Is the expense worth the convenience?
With the advent of the first DC fast chargers in the greater Chicago area, perhaps area LEAF owners and potential LEAF owners were calculating their newly possible range. Based on early experience, many of these same individuals may be wondering whether they will use these new facilities at all.
Cars.com checked out one of the new 350Green fast chargers in Chicago. Plugging in their LEAF with only one bar illuminated on the 12 bar battery gauge, they found at the end of a 30 minute charge session that the charge stopped with the car showing eight bars out of 12. For this, Cars.com paid $7.00. Mileage on the distance til empty meter read 13 at the start and 79 at the end. What does this tell us? The only thing that it tells us positively is that it cost $7.00 for a 30 minute charging session. We don’t know the style, temperature or terrain of the immediate previous driving experience that led to the 13 mile display with one bar standing, so the fact that it reads 79 miles at the end doesn’t tell us much either. We do find it interesting that the battery capacity display only rose to eight bars. Of course, we don’t know if it was one second or 5 minutes away from going to the ninth bar, so again, this doesn’t tell us a great deal. What would be useful is an electric meter on the charger showing us how much electricity was consumed. We think it highly unlikely that that will happen anytime soon, if ever.
Also of note – a Mitsubishi i was plugged in with about half of its battery capacity still available. As the i has a smaller battery, the session shut off after about 10 minutes, but Cars.com was still charged for a 30 minute session. 350Green has chosen to sell their time in 30 minute increments, so if you don’t use it all, you lose any remaining balance. And therein lies the issue with these early attempts at for-profit DC fast charge stations.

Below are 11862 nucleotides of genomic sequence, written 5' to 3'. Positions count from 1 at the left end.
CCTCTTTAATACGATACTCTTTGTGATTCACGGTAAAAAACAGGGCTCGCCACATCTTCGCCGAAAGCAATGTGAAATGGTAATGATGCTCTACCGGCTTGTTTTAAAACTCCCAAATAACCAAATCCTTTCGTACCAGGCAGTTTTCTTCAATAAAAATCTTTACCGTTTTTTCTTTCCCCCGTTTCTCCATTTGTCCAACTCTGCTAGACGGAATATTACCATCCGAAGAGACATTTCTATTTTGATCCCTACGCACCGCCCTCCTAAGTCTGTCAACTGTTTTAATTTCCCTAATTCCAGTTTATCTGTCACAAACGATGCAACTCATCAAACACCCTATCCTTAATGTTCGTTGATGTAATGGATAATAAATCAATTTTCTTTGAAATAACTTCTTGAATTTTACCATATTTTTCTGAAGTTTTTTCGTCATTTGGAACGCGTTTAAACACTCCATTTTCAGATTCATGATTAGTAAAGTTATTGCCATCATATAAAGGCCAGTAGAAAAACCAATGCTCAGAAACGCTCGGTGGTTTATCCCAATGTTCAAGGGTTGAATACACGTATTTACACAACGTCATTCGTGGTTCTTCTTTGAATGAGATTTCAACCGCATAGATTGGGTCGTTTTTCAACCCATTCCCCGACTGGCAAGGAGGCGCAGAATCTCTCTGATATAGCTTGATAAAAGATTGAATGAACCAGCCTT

We are not aware of any states that allow any entity to sell electricity except the utility companies. What 350Green is doing is charging a convenience fee to use their equipment to access the grid. We find it highly unlikely that electric vehicle (EV) owners will opt to use these services on a daily, or perhaps even weekly, basis to extend their driving range. The primary usage would be for those trips that require a longer drive than normal and you would still prefer to use your electric car. And based on what we’ve learned, your drive would have to be such that when you arrived at the fast charge station, your battery would be just about depleted if you are frugal like us and would like to get your money’s worth.
The few stations deployed in California to date do not charge for their use. That will change as the state develops a new fast charge infrastructure. We are not suggesting that these fast chargers should be free to all users. But what we are thinking is that the developers of these early deployments have not carefully considered the effects of their early pricing plans. By placing such a high premium on convenience we feel that these early providers are, as the saying goes, cutting off their nose to spite their face. By pricing themselves at a point that few will use their services (except to show videos of how expensive they are), what will happen is that this provider will go bankrupt leaving the equipment in the hands of another.
We don’t claim to know what the answer is. Interestingly enough, there are entities clamoring to enter this business in hopes of being the first to establish a toehold. We expect to see many failures in the charging business, just as we have already seen failures in the electric car business. But, as always, someone will eventually get it right.